We’re better than this. We can do better and be better. It’s going to take a collective effort. Stop street harassing, call it out when you see it, and let’s do our part to create a world where are sisters, daughters, and mothers can walk to and fro without cowering in fear—of us.

André George is a Lifestyle Writer and Brand Strategist. Follow him on Twitter/Instagram/Tumblr @TheAndreGeorge

 

 

The Love Story of Coretta and Martin

I have read articles and book chapters about the marriage between Dr. Martin Luther King, Jr. and Coretta Scott King, two of the most prominent figures of the American Civil Rights movement of the 1950s and 1960s. I have learned interesting facts about how they met and their courtship, and I have been made privy to various allegations of extramarital affairs (on both sides).

2006 New York Times article gives the following background on the beginning of their story:

She was studying music at the New England Conservatory of Music in Boston in 1952 when she met a young graduate student in philosophy, who on their first date told her: “The four things that I look for in a wife are character, personality, intelligence and beauty. And you have them all.” A year later, she and Dr. King, then a young minister from a prominent Atlanta family, were married, beginning a remarkable partnership that ended with his assassination in Memphis on April 4, 1968.

 

Image: Boston Globe 

It was not that simple, however, because Coretta was a woman with her own mind and objectives:

While studying music, she met King, then pursuing a PhD at Boston University. “…he was looking for a wife. I wasn’t looking for a husband, but he was a wonderful human being,” she told an interviewer. “I still resisted his overtures, but after he persisted, I had to pray about it…I had a dream, and in that dream, I was made to feel that I should allow myself to be open and stop fighting the relationship. That’s what I did, and of course the rest is history. “ Source

“I had a dream,” said Coretta. Ahh, the power of dreams.

Read more at BlogHer

In the World of “Kink”, Is ‘Vanilla” a Slur?

My name is Feminista Jones and I am Kinky and proud! I realized a few years ago that I could never be completely happy in a “vanilla” relationship and that being “kinky” is a non-negotiable requirement for any union of which I become a part. I use these two terms because they are the most commonly used adjectives to differentiate between the lifestyles and practices of people who are involved in the BDSM Lifestyle and those who are not. I’ve come to think that these terms are polarizing and I think it’s time to reconsider the connotations of the words and maybe broaden the scope of our internal “lifestyle language”.

Vanilla” is a term used within the kink community to denote people who do not engage in BDSM-related activities within their relationships. “Vanilla” is a rather broad term and I struggle with it because it’s highly subjective, as it relies on universally agreed upon and accepted practices that are labeled “kinky” or “vanilla”. Sexual behaviors fall onto a wide spectrum of “types” and one person’s “vanilla” might be another person’s “extreme kink”.  It can also sometimes have derogatory connotations that I don’t think are fairly applied to people not in “The Lifestyle”.  It is sometimes used to suggest people not involved in kink aren’t having good enough sex or having enough excitement in their relationships. I find myself using the term less and less, but I also recognize that when it comes to language, we often use what we know is most-widely understood.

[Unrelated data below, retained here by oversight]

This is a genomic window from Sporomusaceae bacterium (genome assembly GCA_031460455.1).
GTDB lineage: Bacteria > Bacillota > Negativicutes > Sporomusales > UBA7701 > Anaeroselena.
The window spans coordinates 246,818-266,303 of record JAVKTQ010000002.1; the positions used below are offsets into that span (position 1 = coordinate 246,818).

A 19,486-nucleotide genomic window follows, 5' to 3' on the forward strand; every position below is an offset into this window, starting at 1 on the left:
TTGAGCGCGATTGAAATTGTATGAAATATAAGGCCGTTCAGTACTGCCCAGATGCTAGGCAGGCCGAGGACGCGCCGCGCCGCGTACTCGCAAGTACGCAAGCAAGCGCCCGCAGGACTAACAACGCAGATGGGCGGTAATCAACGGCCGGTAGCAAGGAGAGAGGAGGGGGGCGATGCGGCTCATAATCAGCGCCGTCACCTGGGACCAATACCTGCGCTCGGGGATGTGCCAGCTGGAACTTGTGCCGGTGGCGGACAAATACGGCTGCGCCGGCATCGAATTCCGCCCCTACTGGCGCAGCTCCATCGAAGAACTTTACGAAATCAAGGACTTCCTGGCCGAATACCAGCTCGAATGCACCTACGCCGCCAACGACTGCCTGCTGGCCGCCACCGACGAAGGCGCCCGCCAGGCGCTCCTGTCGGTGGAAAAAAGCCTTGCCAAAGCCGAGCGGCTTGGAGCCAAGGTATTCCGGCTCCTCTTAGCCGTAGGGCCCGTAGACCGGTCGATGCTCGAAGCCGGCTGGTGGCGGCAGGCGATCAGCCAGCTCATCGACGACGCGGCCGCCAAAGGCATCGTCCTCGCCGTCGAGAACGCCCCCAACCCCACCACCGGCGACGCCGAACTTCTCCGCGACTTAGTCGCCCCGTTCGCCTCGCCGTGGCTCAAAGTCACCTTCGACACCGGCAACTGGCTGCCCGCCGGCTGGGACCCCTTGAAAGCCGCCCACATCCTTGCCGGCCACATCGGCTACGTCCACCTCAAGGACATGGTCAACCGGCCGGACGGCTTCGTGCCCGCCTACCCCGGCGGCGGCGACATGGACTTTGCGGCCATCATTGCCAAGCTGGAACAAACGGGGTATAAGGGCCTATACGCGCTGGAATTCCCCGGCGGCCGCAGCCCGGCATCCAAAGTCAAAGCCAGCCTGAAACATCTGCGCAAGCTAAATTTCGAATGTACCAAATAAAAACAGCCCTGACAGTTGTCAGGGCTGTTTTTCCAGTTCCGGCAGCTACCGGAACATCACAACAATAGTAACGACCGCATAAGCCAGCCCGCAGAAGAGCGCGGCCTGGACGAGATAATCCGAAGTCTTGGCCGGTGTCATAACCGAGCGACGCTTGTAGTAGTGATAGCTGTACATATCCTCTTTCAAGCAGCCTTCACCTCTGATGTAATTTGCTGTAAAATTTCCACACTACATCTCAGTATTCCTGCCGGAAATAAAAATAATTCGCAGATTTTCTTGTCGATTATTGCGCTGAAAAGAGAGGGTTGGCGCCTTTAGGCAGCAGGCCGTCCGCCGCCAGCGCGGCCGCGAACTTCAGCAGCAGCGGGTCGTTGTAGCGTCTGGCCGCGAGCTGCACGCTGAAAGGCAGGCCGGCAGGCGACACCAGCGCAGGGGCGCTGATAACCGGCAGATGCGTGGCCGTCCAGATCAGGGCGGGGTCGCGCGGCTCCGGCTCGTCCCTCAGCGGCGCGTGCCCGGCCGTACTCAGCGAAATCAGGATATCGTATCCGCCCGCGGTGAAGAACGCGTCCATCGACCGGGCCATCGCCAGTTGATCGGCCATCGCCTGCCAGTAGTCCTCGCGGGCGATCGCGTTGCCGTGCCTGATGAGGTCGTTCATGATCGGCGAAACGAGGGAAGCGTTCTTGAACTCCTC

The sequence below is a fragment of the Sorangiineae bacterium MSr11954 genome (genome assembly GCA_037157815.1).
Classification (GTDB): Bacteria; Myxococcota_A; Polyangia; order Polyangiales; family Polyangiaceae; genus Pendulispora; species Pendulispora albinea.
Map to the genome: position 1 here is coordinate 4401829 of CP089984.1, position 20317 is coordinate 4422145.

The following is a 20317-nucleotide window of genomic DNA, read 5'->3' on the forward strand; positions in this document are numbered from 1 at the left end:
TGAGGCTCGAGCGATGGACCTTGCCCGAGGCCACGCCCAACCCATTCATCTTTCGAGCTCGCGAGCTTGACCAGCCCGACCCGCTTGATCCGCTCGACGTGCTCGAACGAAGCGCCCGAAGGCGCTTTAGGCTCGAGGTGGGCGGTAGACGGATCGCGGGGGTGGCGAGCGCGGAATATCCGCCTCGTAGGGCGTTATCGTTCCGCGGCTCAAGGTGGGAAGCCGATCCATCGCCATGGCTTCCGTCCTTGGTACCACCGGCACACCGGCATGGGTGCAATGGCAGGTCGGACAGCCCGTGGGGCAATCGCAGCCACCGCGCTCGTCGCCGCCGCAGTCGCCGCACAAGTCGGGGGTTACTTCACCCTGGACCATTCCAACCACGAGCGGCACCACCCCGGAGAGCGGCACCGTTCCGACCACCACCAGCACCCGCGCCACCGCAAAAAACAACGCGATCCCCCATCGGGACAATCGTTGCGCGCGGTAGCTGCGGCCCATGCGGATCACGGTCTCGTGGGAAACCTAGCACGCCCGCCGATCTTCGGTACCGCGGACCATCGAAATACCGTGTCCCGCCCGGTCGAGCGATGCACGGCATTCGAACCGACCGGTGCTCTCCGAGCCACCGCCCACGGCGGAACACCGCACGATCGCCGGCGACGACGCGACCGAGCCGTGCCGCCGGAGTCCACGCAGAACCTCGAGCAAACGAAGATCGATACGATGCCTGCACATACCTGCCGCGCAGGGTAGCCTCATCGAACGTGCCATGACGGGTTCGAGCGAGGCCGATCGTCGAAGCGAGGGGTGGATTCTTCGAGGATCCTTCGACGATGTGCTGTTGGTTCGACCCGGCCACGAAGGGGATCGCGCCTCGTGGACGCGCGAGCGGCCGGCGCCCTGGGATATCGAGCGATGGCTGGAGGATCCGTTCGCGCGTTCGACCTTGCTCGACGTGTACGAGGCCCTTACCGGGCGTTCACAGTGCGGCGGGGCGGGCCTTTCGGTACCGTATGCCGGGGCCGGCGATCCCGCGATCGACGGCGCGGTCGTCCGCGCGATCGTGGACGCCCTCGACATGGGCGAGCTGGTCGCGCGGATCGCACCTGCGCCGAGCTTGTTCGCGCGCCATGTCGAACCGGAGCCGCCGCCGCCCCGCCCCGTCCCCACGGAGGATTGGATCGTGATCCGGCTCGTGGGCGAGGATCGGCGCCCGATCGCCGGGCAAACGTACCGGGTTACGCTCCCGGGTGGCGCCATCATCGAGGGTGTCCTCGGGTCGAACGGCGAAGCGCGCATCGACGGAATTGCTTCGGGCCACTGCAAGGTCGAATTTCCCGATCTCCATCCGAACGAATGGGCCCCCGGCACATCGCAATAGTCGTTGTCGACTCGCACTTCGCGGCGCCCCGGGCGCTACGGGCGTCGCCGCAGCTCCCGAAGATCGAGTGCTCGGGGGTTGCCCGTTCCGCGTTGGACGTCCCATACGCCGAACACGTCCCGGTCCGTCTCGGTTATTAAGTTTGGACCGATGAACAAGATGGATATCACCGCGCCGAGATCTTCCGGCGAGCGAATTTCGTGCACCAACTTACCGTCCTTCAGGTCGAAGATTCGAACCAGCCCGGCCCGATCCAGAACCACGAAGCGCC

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Image: katalinks via Shutterstock

 I am pretty specific about my interactions with men and women, within this lifestyle, and these interactions cater to the sexual desires and fantasies most closely associated with my sexual fluidity. My self-awareness grew over time, however, and I find that though I’ve openly identified as “kinky” for over a decade, I’m still exploring and learning more about my tastes, preferences, and pleasure in and out of the bedroom. I do my best to appreciate that others are on the same journey of exploration.

Read more at BlogHer

“Annie” is a Black Girl and the World Hasn’t Ended

Last year, Academy Award-nominated African American actress Quvenzhané Wallis was confirmed as the lead role in the Will Smith and Jada Pinkett-Smith-produced remake of the classic movie Annie. She’d just been nominated for her amazing portrayal of Hush Puppy in Beasts of the Southern Wild and received a lot of buzz as a rising star in Hollywood.  I don’t recall much fanfare around the announcement—I guess people were too focused on making jokes about the talented young actress being the “c-word” (prompted, ironically, by Quvenzhane’s correction of a reporter who attempted to shorten her name to Annie).

 

Annie

Image: Sony Pictures

 

I was excited when I first heard the news, because I’ve enjoyed the movies the Smiths have produced, and I am happy to see more African American producers, directors, writers, and actors making movies that tell diverse stories everyone can relate to and enjoy. Don’t get me wrong—I love the culturally nuanced stories, the stories of hardship, the family-centered movies, ripe with tradition and laughs, and the historical dramas. Sometimes, though, I just want to see a good movie that features a diverse cast without making race the center of the entire story.

Read more at BlogHer